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TECHNICAL PAPERS

Nonlinear Stability of the Classical Nusselt Problem of Film Condensation and Wave Effects

[+] Author and Article Information
L. Phan

Department of Mechanical Engineering—Engineering Mechanics, Michigan Technological University, Houghton, MI 49931

A. Narain

Department of Mechanical Engineering—Engineering Mechanics, Michigan Technological University, Houghton, MI 49931narain@mtu.edu

J. Appl. Mech 74(2), 279-290 (Jan 26, 2006) (12 pages) doi:10.1115/1.2198249 History: Received October 16, 2005; Revised January 26, 2006

Accurate steady and unsteady numerical solutions of the full two-dimensional (2D) governing equations for the Nusselt problem (film condensation of quiescent saturated vapor on a vertical wall) are presented and related to known results. The problem, solved accurately up to film Reynolds number of 60 (Reδ60), establishes various features of the well-known steady solution and reveals the interesting phenomena of stability, instability, and nonlinear wave effects. It is shown that intrinsic flow instabilities cause the wave effects to grow over the well-known experiments-based range of Reδ30. The wave effects due to film flow’s sensitivity to ever-present minuscule transverse vibrations of the condensing surface are also described. The results suggest some ways of choosing wall noise—through suitable actuators—that can enhance or dampen wave fluctuations and thus increase or decrease heat transfer rates over the laminar-to-turbulent transition zone.

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Copyright © 2007 by American Society of Mechanical Engineers
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Figures

Grahic Jump Location
Figure 6

(a) For the base flow in Fig. 2 and initial disturbances defined in Fig. 3, the figure above shows the unstable response (Δt=7.5, t=247.5), for λo>λcr, of the film thickness δ(x,t) as a result of an initial disturbance δ(x,0)=δsteady(x)[1+εδ′(x,0)], where ε=0.15 and λo=15. (b) For the case shown in (a), the figure above shows the values of characteristic speed u¯ (steady value at t=0 and disturbed value at t=247.5) as function of x. (c) For the case shown in (a), the figure above shows the characteristic curves found by solving Eq. 21 through a fourth-order Runge-Kutta method. (d) For the cases shown in (a)–(c), the figure above shows values of a(t)∕a(0) for different values of initial disturbance wavelength λo for xc(t)=6.65.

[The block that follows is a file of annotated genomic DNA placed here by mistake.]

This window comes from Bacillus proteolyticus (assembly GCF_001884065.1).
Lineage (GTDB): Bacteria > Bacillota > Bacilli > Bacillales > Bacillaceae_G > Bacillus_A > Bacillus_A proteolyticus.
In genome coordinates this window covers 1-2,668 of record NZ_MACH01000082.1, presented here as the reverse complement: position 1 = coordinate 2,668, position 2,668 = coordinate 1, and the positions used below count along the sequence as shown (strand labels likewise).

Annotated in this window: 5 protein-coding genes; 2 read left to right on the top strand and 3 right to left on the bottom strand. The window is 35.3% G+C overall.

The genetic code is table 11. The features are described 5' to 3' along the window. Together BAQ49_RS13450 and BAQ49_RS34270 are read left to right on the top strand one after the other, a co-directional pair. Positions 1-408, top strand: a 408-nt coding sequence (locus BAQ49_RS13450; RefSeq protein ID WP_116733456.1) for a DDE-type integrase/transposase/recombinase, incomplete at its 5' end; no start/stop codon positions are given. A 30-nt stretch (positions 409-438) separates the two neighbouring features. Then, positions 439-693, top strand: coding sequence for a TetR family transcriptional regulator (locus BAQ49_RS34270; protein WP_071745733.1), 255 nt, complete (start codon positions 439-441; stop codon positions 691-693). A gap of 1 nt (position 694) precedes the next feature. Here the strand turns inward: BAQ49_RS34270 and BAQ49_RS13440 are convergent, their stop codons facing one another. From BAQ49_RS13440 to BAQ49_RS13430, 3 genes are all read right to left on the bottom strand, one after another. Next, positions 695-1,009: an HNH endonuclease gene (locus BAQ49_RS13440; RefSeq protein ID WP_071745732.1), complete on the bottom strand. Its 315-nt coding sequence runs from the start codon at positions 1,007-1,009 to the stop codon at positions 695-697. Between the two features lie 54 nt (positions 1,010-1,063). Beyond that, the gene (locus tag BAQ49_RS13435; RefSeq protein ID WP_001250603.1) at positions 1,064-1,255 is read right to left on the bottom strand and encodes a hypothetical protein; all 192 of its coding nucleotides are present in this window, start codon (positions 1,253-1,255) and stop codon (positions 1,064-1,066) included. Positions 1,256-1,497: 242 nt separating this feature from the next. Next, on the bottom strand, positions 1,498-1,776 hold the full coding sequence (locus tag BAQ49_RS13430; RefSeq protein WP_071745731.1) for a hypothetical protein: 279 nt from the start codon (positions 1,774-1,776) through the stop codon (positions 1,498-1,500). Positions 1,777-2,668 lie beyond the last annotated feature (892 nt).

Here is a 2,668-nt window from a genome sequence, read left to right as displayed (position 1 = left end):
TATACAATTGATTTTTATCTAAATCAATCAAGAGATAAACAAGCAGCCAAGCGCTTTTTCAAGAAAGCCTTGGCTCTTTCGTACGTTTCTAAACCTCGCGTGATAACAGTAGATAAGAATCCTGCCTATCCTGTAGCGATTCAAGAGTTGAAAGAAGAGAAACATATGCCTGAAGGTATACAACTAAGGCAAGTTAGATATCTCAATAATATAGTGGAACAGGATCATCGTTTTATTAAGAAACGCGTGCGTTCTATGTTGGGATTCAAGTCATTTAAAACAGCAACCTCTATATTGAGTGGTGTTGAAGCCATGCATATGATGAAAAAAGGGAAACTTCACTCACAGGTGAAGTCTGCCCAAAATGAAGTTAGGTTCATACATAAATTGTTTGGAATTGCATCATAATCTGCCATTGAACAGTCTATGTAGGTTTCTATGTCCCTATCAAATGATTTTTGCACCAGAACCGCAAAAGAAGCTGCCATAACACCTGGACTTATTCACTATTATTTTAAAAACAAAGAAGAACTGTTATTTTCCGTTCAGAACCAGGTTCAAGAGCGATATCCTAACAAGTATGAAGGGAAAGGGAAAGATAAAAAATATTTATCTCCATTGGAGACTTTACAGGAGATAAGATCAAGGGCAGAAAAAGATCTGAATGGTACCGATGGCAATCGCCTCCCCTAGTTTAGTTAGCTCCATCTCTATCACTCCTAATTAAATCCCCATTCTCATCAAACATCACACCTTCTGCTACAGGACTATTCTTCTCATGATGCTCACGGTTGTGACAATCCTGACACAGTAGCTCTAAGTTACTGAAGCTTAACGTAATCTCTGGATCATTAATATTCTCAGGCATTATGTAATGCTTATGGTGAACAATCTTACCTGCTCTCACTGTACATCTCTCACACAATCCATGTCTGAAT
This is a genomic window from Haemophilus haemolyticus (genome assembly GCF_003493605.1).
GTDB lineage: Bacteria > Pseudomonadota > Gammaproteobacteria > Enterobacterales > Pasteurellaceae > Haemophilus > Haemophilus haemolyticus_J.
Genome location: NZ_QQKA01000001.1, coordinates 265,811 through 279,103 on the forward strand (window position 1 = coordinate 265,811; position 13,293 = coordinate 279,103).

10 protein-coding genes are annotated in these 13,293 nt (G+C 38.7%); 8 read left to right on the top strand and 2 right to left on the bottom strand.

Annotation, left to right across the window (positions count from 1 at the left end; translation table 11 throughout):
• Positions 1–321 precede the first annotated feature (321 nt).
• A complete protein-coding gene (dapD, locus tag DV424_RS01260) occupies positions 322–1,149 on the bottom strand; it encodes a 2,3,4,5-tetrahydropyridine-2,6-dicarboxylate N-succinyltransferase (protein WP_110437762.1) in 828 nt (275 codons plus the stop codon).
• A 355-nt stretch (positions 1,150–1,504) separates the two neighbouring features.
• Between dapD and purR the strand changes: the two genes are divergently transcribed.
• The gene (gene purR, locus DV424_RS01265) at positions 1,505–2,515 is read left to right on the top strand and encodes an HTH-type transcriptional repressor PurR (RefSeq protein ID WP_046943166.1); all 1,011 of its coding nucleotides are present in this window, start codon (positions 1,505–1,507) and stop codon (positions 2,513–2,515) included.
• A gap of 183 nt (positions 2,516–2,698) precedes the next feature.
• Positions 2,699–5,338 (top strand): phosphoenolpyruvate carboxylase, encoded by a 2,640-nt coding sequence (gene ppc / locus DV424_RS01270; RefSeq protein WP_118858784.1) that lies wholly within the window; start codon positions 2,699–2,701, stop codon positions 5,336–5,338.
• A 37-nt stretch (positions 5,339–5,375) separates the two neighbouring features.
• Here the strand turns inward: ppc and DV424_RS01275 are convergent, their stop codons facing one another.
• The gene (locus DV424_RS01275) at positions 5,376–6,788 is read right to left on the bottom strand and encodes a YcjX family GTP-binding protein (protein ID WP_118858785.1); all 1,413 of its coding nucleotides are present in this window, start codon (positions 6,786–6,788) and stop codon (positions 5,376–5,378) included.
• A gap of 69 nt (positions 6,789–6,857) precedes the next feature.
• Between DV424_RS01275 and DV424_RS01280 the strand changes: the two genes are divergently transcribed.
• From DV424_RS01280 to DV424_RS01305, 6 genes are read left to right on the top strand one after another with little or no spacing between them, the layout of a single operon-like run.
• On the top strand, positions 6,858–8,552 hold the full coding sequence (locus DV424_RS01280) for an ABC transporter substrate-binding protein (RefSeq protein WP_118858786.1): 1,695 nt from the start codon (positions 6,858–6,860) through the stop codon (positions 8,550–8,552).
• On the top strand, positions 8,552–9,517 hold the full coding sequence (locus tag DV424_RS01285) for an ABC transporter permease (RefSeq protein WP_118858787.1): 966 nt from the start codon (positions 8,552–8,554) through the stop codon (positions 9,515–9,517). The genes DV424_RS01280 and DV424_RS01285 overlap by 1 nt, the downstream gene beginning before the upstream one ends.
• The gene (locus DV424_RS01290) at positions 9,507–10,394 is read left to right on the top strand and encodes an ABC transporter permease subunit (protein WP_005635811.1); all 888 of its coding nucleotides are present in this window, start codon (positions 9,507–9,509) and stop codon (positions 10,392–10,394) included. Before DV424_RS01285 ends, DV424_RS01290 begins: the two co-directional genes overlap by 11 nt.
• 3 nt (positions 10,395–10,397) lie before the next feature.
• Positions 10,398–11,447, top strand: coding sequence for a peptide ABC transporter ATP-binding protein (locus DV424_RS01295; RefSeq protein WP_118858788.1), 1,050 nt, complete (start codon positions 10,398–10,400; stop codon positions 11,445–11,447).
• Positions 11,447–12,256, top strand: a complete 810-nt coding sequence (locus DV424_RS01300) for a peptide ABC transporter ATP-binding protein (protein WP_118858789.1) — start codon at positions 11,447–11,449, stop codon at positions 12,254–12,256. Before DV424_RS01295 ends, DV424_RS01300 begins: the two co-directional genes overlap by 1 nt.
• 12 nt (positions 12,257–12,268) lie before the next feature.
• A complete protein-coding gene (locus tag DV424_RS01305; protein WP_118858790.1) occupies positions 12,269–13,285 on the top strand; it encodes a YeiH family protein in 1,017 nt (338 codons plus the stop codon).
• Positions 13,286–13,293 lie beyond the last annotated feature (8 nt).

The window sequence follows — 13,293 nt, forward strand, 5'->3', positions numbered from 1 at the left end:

Grahic Jump Location
Figure 7

Stability boundaries as obtained by Unsal and Thomas (14) and Spindler (15), and this work

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Figure 8

Result showing waves while accounting for vapor motion and its fluctuations and, also, while neglecting vapor motion and its fluctuations (by not incorporating vapor domain calculations in the simulations). Here, Δt=7.5 and εb=0.15E-05.

Grahic Jump Location
Figure 9

(a) Nonresonance bottom wall noise that do not lead to growing waves. Here, Δt=7.5, εb=0.15E-05, and Tb=30. (b) Nonresonance bottom wall noise that lead to growing waves. Here, Δt=7.5, εb=0.5E-05 and Tb=250.

Grahic Jump Location
Figure 1

Cooled vertical plate in a quiescent (far field) vapor flow—geometry used for simulations

Grahic Jump Location
Figure 11

(a) For the base flow in Fig. 2, the figure above shows the wall heat flux (W∕m2) for cases with and without initial disturbance δ(x,0)=δsteady(x)[1+εδ′(x,0)], where δ′(x,0)≡sin(2πx∕λo), ε=0.15, λo=15, and Δt=7.5. (b) For the base flow in Fig. 2, the figure above shows the wall shear stress for cases with and without initial disturbance δ(x,0)=δsteady(x)[1+εδ′(x,0)], where δ′(x,0)≡sin(2πx∕λo), ε=0.15, λo=15, and Δt=7.5.

Grahic Jump Location
Figure 10

(a) Effects of resonant noise for λb=15>λcr and with Δt=7.5 and εb=0.35E-05. (b) Effects of resonant noise for λb=5<λcr and with Δt=7.5 and εb=0.5E-05.

Grahic Jump Location
Figure 5

For the base flow in Fig. 2, the figure above shows the effect of surface tension at the interface (Δt=7.5) on the flow exposed to initial disturbance δ(x,0)=δsteady(x)[1+εδ′(x,0)], where δ′(x,0)≡sin(2πx∕λo), ε=0.15 and λo=15

Grahic Jump Location
Figure 4

For the base flow in Fig. 2, the figure above shows the stable and unstable response (Δt=7.5, t=247.5) of the film thickness δ(x,t) as a result of an initial disturbance δ(x,0)=δsteady(x)[1+εδ′(x,0)], where δ′(x,0)≡sin(2πx∕λo), ε=0.15 and λo=5, 9, 15, and 23

Grahic Jump Location
Figure 3

(a) For the base flow in Fig. 2, the figure above shows the stable response (Δt=7.5, t=150) of the film thickness δ(x,t) as a result of an initial disturbance δ(x,0)=δsteady(x)[1+εδ′(x,0)], where δ′(x,0)≡sin(2πx∕λo), ε=0.15 and λo=7. (b) For the base flow in Fig. 2, the figure above shows the unstable response (Δt=7.5, t=247.5) of the film thickness δ(x,t) as a result of an initial disturbance δ(x,0)=δsteady(x)[1+εδ′(x,0)], where δ′(x,0)≡sin(2πx∕λo), ε=0.15 and λo=15.

Grahic Jump Location
Figure 2

(a) For the case of R-113 (see Table 1) experiencing film condensation on a vertical plate, the figure above shows steady film thickness values under different approximations. Here, xc=Xc∕Yc=50 and c=Yc∕ΔN(Xc)=47. (b) For the case of R-113 (see Table 1) experiencing film condensation on a vertical plate, the figure above shows the streamline pattern and contour zones depicting a range of ∣uI∣ values. (c) For Curves 4 and 5 of the base flow in (a), the figure above shows the u(x*,y) versus y for x*=20. (d) For the case of R-113 (see Table 1) experiencing film condensation on a vertical plate, the figure above shows the contour zones for temperature and a representative plot of θI(x*,y) for x*=20. (e) For Curves 4 and 5 of the base flow in (a), the figure above shows the πI(x*,y) versus y for x*=20.

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